I seemed to have more energy too, I wanted to get things done now rather than later as had been my nature. I had moments of euphoria when time seemed to hesitate briefly. Then it was back to reality, to refocus and get on with the job. It was an exciting time for me.

The story doesn’t end here, there is more to come, so I will finish it off next week.

A new team at OES – teaching leadership

take one22

Mrs. Sinclair, Karen Sinclair with a full school term ahead of her as Principal of Oliver Elementary. Joined by Diane Haddow as Vice-Principal.

Karen is an old hand in the Oliver area – here first in 1998. Came from Fort St. John. Diane hails from the coast and started her work teaching in 1992 at Penticton. Her most recent post as teacher of Grade 6 Late French Immersion and Learning Assistance in Summerland. Both ladies have Master Degrees in Education.

Mrs. Sinclair says she has a great team of professionals around her and wants to bring an “aura of positivity” to the school and looks forward to her work with Grade 7 classes in Leadership.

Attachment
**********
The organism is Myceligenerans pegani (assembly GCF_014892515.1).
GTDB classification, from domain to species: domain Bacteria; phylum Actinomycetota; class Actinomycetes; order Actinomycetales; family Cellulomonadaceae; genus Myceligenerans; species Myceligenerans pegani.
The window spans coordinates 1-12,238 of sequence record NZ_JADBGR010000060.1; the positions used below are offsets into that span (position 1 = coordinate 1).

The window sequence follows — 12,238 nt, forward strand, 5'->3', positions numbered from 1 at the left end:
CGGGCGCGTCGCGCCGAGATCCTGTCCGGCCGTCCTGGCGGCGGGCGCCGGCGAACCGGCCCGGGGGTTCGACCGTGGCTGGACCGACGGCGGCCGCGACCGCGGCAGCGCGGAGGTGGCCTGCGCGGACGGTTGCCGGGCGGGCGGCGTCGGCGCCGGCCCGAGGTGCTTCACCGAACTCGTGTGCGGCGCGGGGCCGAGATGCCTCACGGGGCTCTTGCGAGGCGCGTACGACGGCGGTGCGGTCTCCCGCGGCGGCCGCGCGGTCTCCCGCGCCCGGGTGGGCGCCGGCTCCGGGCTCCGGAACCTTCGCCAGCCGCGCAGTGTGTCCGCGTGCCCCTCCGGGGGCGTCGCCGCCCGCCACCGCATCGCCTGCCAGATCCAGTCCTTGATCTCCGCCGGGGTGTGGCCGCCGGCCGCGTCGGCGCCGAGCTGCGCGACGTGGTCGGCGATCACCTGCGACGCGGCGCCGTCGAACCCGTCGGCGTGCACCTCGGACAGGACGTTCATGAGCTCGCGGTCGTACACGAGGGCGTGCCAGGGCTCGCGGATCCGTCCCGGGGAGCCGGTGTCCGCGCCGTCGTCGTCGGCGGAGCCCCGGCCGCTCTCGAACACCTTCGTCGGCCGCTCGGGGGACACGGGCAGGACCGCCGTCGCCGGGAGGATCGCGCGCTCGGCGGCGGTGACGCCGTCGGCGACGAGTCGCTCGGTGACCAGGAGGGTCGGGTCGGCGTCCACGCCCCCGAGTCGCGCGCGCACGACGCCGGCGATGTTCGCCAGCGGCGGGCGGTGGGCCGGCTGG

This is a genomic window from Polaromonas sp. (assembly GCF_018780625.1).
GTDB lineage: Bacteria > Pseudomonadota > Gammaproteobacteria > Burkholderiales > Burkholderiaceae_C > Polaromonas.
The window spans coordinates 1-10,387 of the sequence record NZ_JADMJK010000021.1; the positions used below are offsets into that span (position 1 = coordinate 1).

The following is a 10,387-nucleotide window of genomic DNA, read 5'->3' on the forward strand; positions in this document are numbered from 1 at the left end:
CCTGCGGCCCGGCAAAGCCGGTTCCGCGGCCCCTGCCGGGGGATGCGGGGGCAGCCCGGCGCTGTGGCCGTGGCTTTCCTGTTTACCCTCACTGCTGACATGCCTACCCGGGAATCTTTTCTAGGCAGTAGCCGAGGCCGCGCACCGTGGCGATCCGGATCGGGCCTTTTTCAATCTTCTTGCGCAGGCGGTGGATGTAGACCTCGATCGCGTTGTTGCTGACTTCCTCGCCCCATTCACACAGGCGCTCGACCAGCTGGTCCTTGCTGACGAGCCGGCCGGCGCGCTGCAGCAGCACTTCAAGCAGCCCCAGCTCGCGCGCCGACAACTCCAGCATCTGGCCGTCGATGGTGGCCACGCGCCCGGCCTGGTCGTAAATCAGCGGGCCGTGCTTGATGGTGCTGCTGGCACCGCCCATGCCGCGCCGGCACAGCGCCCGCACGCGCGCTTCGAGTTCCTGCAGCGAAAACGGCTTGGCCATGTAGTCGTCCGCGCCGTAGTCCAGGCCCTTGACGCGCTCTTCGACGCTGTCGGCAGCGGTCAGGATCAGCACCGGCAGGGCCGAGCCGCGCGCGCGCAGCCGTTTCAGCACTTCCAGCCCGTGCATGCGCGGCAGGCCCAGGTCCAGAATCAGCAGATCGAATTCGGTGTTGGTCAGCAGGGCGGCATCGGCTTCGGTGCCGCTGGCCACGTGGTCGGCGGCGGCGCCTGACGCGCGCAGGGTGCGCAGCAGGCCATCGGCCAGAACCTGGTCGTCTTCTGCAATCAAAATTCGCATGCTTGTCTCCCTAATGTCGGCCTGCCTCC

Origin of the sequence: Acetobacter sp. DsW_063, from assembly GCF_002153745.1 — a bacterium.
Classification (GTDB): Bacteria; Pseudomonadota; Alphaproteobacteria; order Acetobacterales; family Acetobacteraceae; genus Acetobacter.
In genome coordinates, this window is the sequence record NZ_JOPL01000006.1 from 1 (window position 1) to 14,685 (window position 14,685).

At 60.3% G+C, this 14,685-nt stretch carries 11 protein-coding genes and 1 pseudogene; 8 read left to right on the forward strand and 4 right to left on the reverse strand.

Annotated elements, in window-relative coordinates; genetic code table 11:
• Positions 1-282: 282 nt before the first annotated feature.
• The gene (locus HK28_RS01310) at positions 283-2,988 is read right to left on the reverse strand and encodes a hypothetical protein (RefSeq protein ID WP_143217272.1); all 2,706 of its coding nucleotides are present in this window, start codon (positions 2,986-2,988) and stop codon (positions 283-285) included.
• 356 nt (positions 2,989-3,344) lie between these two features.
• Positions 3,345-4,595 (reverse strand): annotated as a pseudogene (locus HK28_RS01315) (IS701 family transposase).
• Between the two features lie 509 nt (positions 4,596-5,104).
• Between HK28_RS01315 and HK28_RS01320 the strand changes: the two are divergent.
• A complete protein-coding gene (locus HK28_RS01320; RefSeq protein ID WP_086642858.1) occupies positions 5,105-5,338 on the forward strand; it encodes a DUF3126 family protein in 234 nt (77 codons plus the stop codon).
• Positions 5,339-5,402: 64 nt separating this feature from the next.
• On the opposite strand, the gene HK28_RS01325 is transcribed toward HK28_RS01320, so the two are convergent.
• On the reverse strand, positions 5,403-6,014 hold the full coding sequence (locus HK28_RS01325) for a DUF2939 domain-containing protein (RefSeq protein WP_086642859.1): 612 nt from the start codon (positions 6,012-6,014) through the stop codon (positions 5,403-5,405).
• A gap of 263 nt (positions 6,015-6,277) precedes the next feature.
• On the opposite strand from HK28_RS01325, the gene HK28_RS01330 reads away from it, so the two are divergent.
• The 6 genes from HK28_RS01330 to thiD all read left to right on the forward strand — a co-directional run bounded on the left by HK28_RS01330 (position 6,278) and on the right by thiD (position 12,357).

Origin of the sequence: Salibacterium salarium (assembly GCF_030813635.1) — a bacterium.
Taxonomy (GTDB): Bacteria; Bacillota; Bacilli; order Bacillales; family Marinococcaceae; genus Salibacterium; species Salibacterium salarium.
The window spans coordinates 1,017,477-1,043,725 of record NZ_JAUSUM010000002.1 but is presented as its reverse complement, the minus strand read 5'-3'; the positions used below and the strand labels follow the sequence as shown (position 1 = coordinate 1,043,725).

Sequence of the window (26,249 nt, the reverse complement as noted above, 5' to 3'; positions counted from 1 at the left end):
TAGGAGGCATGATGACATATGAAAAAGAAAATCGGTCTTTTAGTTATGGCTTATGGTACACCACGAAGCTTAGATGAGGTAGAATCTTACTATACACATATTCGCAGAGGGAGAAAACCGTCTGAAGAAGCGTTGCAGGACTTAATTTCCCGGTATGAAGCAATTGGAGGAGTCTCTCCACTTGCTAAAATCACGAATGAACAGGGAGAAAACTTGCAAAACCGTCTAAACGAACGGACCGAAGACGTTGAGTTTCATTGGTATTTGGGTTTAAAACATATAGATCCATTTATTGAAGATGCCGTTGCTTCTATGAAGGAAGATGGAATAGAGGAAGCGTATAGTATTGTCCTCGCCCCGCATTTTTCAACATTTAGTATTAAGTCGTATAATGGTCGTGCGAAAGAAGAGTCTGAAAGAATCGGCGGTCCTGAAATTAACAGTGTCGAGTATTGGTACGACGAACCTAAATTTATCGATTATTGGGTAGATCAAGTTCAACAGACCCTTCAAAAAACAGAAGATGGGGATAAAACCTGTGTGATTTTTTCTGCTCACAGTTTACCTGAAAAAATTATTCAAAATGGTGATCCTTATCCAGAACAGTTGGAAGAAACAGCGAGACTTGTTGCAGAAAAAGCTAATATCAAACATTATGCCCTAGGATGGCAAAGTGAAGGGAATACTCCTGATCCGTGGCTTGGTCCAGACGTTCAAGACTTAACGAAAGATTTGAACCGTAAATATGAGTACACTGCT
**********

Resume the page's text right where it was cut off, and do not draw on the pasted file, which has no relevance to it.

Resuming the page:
In her office on the wall – a statement of intent “…moving forward with a calm, strong momentum…” in the footsteps of Barton Tumlinson.

New this year: More emphasis on aboriginal education including stories at the Grade 5 level of residential schools. Karen Sinclair says OES has always had a strong Aboriginal Studies program with the assistance of Education Assistant Sam Marsel. Three teachers have attended workshops on curriculum changes says Sinclair. She says a lot of aboriginal history is embed in language studies.